Have you ever watched your Dog or Cat pay attention to something that was not there, wondering what they were looking at?
Well, there is a reason.
According to a new study, cats, dogs, and other mammals can see through ultraviolet light. That opens up a whole different world than the one we see, the study explains.
UV light is the wave length beyond the visible light from red to violet that humans can see. Humans have a lens that blocks UV from reaching the retina. It was previously thought that most mammals have lenses similar to humans.
Scientists studied the lenses of dead mammals, including cats, dogs, monkeys, pandas, hedgehogs, eagles and ferrets.
By researching how much light passes through the lens to reach the retina, they concluded that some mammals previously thought not to be able to see UV actually can.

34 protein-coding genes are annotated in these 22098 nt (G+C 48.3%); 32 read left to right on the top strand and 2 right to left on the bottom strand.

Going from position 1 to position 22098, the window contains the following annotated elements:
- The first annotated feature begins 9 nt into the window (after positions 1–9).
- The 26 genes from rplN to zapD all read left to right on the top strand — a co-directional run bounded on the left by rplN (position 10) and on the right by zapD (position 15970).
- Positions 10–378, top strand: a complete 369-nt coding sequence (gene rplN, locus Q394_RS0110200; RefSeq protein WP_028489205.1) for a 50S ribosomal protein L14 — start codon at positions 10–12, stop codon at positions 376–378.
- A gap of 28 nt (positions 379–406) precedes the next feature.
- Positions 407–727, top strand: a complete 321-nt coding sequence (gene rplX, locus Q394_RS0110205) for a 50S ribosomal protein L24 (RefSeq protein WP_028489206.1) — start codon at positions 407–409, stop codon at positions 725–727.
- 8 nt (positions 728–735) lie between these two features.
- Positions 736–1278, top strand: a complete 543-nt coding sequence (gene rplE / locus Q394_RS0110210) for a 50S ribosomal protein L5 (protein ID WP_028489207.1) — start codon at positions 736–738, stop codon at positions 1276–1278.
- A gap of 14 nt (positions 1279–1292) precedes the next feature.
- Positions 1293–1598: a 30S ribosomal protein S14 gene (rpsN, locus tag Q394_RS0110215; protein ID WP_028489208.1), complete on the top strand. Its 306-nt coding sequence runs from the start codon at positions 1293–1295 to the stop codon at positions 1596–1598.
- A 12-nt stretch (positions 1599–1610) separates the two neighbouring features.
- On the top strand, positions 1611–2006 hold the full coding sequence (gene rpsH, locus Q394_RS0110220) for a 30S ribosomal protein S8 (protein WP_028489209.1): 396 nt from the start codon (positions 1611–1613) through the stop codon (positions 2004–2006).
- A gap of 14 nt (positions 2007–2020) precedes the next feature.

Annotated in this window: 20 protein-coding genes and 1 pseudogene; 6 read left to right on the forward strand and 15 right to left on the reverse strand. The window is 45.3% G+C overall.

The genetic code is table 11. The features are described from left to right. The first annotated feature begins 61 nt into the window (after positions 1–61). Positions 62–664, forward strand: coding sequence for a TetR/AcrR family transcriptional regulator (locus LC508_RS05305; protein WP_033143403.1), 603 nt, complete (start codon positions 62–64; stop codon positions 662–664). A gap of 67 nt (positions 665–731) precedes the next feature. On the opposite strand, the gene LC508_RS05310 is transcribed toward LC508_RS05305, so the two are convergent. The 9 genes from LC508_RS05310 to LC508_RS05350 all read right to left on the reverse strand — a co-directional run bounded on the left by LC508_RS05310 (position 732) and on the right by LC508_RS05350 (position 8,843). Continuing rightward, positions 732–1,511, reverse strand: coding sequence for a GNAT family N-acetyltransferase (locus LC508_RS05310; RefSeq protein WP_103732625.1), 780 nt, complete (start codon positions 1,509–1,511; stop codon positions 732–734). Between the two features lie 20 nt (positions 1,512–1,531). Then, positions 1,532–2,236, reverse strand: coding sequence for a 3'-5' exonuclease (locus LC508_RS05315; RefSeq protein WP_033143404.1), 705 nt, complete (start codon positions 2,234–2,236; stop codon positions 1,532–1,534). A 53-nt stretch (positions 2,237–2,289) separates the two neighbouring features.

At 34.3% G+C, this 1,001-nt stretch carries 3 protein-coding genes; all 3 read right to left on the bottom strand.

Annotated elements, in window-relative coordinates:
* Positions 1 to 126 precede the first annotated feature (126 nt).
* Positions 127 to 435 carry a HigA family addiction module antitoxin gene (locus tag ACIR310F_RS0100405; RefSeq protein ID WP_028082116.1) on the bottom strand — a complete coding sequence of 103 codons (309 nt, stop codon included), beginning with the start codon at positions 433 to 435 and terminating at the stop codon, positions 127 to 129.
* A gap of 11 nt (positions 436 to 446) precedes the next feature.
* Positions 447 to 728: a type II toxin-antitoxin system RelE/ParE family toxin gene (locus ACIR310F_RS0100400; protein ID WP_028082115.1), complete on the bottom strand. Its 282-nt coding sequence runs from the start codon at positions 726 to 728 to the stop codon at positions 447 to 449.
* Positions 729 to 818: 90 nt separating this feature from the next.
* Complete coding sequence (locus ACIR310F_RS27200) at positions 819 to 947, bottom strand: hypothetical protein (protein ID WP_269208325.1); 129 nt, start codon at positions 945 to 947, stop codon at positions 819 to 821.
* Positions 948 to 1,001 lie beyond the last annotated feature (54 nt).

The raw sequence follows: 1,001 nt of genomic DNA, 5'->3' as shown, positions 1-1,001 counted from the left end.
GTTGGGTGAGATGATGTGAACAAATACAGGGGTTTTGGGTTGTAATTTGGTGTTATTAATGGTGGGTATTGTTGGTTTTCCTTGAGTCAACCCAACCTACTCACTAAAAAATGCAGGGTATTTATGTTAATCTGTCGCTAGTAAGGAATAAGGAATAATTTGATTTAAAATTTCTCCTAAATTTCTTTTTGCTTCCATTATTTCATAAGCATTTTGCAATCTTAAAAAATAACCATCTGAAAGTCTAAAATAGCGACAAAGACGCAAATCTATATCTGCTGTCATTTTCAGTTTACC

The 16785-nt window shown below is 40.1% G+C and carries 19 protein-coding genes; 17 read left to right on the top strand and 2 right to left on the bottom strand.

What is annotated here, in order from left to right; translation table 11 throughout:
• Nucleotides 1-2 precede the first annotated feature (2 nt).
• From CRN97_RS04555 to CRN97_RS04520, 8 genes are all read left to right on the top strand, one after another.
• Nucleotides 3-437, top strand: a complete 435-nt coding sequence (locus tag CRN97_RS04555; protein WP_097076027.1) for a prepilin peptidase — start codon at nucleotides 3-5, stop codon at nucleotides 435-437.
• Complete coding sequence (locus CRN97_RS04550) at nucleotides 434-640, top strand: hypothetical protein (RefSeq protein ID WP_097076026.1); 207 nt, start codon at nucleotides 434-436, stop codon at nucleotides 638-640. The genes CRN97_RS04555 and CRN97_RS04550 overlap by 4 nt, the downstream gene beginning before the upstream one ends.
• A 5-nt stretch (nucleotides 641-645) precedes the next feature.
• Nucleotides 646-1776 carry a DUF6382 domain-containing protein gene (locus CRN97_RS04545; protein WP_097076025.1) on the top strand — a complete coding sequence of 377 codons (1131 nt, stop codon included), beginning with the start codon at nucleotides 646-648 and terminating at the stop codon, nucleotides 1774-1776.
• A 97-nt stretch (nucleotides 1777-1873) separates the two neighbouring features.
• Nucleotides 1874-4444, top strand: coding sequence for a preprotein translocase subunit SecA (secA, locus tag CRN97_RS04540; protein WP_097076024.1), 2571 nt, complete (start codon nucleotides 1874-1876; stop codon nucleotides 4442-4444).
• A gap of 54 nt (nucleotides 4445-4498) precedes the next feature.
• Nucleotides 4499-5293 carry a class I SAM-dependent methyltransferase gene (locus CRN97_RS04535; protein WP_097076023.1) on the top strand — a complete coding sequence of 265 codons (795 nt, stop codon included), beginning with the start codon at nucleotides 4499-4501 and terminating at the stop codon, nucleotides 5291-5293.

“Nobody ever thought these animals could see in ultraviolet, but in fact, they do,” Ron Douglas, the study leader and a biologist at City University London, England, told LiveScience.
If you swapped your eyes for an eagle’s, you could see a fly on a hot dog from the roof of a 10-story building. Objects directly in your line of sight would appear magnified, and everything would be brilliantly colored, rendered in an inconceivable array of shades.
They see colors as more vivid than we do, can discriminate between more shades, and they too can also see ultraviolet light. That ability helps them detect the UV-reflecting urine trails of small prey.
But there’s no way to know what these extra colors, including ultraviolet, look like.
William Hodos, professor at the University of Maryland, who has studied the visual acuity of birds since the 1970s states:
“Suppose you wanted to describe the color of a tomato to someone who was born blind. You couldn’t do it. We can’t even guess what they’re subjective sensation of ultraviolet light is.”
Incredible. I knew my cat really did see something.